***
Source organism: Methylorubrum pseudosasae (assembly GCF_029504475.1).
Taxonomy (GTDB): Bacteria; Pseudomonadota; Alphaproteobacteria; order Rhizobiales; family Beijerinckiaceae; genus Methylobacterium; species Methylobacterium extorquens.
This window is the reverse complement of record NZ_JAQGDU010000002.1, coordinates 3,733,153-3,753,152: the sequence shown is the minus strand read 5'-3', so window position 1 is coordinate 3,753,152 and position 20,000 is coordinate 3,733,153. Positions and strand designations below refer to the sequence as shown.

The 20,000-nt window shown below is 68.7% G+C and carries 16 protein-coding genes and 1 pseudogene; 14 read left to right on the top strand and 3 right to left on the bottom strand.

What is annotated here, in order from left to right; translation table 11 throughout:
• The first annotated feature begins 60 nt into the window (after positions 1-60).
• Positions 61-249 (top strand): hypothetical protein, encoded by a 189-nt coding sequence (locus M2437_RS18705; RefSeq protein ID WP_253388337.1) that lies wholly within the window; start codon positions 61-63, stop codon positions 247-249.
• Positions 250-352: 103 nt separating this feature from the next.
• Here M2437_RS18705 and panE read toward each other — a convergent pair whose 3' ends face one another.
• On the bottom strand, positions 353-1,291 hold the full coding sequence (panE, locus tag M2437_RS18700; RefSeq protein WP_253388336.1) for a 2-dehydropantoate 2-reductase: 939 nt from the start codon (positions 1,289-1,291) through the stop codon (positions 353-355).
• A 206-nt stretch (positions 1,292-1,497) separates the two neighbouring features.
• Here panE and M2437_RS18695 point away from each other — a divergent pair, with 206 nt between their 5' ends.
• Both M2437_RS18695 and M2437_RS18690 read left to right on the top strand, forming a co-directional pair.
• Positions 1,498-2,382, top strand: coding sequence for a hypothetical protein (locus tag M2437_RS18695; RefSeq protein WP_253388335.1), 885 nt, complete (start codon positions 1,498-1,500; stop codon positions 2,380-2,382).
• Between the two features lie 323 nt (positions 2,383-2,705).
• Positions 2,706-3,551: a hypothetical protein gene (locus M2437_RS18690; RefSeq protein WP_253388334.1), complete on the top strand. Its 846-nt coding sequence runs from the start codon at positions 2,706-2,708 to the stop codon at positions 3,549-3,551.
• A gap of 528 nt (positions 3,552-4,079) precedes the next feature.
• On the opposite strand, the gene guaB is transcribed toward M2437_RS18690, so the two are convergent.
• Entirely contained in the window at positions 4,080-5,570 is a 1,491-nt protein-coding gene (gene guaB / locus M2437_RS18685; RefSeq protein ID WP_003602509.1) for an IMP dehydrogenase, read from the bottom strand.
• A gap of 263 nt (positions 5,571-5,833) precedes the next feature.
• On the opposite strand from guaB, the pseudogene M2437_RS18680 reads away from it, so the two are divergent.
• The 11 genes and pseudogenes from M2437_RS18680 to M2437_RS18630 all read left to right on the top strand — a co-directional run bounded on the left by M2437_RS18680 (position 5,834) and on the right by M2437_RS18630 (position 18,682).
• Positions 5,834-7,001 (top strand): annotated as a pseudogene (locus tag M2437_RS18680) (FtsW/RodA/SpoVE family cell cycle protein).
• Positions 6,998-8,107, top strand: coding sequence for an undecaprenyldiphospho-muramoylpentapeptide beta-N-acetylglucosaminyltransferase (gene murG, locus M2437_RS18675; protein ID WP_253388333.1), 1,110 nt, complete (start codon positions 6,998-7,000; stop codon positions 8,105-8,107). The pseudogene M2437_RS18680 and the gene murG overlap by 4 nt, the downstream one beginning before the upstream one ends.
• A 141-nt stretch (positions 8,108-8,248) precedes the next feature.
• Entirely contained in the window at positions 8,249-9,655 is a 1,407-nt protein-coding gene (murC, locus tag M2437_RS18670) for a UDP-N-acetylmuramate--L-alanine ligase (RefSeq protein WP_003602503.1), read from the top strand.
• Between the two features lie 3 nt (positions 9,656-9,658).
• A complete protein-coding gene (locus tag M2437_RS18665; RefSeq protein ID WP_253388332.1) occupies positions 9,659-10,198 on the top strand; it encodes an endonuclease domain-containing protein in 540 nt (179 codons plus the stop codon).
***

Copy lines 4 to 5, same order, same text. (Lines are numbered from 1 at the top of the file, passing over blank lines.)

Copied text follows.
The 20,000-nt window shown below is 68.7% G+C and carries 16 protein-coding genes and 1 pseudogene; 14 read left to right on the top strand and 3 right to left on the bottom strand.

What is annotated here, in order from left to right; translation table 11 throughout: